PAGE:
Science Wants To Help You Straighten Your Hair Without Frying It

Step away from the straightening iron
143/365 I'm a natural red head. I like it that way. My hair is also huge today. Janine Dupree

Those of us with unruly, curly manes are constantly searching for ways to tame them. For those who choose to straighten their hair using heat (applied with gadgets like flatirons), getting the desired look without singeing the hair into an amorphous mass is difficult, and the various products that claim to protect hair are a font of misinformation. One curly-haired engineer from Purdue University and her team have taken on the problem; the researchers are presenting their first paper on the heat capacity for different types of hair today at the American Society of Mechanical Engineers’ International Design Engineering Technical Conference.

Put simply, hairs are curly or not because of their chemical structure, influenced by genes and the distribution of the protein keratin. To make a curly hair straight, you apply heat to break the chemical bonds. Apply too much, either through an iron that’s too hot or styling it too often, and the bonds can be permanently broken, leading to fried hair that can’t regain its natural shape. Lots of products claim to protect hair from this frying, but the formulas are highly variable and ineffective.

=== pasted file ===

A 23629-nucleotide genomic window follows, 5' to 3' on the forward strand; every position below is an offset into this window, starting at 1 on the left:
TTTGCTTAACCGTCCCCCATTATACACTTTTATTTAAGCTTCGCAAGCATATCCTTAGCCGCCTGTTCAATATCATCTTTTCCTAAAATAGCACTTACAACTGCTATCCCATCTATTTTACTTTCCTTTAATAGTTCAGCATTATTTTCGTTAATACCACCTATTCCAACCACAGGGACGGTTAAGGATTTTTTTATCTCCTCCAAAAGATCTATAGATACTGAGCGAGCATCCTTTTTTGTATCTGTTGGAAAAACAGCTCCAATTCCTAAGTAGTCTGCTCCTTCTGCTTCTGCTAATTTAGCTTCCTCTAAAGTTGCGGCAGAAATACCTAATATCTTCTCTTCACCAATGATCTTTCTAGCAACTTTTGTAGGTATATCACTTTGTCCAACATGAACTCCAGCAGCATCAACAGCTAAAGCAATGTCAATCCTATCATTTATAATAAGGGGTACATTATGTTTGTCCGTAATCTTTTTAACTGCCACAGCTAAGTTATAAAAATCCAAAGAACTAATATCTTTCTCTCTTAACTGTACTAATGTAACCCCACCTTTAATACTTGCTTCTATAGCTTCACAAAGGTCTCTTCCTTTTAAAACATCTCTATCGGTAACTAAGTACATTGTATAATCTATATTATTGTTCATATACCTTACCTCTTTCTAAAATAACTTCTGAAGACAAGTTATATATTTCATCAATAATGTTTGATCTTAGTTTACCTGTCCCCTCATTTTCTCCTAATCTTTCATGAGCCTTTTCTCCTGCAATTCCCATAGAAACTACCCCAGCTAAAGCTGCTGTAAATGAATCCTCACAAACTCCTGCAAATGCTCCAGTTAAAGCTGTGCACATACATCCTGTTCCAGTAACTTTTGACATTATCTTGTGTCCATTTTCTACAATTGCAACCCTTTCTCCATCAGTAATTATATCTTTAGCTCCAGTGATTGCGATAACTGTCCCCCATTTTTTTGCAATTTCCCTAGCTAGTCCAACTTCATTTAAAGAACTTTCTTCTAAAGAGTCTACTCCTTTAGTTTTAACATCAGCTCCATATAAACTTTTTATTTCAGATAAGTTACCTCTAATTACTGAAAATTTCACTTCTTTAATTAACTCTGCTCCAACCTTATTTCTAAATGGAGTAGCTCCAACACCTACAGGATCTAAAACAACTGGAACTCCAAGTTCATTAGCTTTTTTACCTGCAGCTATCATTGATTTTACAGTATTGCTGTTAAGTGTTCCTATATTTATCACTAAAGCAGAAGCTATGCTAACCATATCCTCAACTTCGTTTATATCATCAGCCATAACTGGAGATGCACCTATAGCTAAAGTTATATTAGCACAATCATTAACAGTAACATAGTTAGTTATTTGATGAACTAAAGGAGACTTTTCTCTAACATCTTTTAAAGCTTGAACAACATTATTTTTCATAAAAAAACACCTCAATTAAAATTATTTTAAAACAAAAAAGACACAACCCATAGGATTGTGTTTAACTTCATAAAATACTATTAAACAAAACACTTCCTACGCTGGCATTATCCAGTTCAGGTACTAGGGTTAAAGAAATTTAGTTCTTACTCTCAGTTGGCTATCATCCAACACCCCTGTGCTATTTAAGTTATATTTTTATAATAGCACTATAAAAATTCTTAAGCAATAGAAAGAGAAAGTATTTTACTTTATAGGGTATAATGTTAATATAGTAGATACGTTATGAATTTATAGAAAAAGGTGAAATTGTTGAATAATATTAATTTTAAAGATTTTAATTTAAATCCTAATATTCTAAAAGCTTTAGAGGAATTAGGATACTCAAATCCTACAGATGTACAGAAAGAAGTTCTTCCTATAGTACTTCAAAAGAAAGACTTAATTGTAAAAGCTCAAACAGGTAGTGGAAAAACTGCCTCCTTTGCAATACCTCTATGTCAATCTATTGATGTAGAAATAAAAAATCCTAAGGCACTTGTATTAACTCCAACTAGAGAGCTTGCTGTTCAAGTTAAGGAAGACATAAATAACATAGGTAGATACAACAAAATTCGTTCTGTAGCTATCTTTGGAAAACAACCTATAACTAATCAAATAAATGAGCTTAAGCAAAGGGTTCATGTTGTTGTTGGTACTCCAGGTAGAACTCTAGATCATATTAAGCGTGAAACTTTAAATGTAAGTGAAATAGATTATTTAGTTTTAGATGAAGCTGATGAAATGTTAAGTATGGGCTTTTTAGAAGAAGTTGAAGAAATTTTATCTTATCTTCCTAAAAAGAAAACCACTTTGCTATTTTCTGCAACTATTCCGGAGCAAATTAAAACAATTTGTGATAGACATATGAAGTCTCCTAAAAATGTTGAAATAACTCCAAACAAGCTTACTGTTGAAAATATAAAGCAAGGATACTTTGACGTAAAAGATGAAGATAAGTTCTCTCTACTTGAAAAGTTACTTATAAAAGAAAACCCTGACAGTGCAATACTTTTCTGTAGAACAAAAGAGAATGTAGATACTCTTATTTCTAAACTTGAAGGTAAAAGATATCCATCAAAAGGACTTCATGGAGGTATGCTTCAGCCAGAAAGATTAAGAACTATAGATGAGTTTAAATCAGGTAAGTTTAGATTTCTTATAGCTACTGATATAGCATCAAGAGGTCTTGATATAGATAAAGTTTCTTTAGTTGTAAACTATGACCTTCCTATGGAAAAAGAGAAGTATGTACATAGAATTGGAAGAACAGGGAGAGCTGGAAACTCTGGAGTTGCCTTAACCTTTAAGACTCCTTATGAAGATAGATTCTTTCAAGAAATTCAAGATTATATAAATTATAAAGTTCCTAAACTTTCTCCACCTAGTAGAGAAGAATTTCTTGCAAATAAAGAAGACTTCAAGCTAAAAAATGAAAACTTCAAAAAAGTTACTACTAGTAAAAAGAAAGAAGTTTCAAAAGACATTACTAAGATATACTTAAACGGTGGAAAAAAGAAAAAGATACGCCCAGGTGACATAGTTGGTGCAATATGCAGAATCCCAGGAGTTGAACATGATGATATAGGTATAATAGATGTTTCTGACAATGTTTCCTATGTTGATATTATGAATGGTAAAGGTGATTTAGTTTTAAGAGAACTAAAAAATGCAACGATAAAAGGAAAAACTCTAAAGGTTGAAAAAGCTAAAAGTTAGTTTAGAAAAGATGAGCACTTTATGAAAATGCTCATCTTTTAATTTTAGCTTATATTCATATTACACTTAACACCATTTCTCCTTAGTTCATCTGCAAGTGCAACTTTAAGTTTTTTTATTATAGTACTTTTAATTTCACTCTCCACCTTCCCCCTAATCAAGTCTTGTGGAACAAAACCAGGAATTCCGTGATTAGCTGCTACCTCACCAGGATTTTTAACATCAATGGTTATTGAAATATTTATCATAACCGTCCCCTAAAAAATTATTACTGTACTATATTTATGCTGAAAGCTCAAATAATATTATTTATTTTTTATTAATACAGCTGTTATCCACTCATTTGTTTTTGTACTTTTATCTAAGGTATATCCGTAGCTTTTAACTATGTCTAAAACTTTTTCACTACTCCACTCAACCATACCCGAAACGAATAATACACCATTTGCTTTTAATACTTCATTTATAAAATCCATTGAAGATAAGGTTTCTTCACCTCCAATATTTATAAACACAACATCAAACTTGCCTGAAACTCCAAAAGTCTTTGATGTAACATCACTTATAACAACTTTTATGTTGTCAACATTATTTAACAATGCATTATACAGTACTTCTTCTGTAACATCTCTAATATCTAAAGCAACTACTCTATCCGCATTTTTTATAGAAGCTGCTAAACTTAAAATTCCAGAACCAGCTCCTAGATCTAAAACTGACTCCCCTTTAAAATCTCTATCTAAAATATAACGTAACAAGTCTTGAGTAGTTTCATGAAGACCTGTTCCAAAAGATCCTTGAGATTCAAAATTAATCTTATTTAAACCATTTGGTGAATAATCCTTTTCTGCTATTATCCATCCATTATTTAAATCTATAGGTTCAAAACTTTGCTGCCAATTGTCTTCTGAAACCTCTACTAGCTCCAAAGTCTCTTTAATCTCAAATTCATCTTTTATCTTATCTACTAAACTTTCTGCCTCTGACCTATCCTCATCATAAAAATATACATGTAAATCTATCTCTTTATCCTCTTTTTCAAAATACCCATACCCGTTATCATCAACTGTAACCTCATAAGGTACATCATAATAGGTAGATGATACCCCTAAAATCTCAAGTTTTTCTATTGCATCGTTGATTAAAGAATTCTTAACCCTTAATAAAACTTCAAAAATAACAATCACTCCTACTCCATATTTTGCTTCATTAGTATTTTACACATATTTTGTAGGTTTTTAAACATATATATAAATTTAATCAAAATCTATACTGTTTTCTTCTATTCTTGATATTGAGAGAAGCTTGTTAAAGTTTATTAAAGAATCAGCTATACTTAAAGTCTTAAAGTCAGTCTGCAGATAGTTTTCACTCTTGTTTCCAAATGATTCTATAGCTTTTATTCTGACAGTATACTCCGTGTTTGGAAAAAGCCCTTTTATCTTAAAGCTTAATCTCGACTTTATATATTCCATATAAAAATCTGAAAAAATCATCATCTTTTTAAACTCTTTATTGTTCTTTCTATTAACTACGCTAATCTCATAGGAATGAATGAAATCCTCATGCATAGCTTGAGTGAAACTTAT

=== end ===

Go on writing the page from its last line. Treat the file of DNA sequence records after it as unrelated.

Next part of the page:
The Purdue team has received funding from several hair care companies to fund their work. The Washington Post reports that the researchers will analyze how heat moves through individual strands of hair and categorize hair by the tightness of its curls, not by the ethnic group from which the hairs were plucked, as other researchers (and hair care companies) have done in the past. Reid hypothesizes that the amount of heat a hair can take without frying will depend on the hair’s texture, even within ethnicities.

“The hope is that a person could make reference to a chart that we can put in their hands, so that they’re clearly able to identify their own hair type, and say ‘All right, here is the range of temperatures that have been empirically validated to not damage my hair,'” Reid told the Washington Post. Eventually her team may evaluate the various products that claim to protect hair from heat, but that’s a secondary objective—first, she just wants to better understand the chemicals that make her hair curly.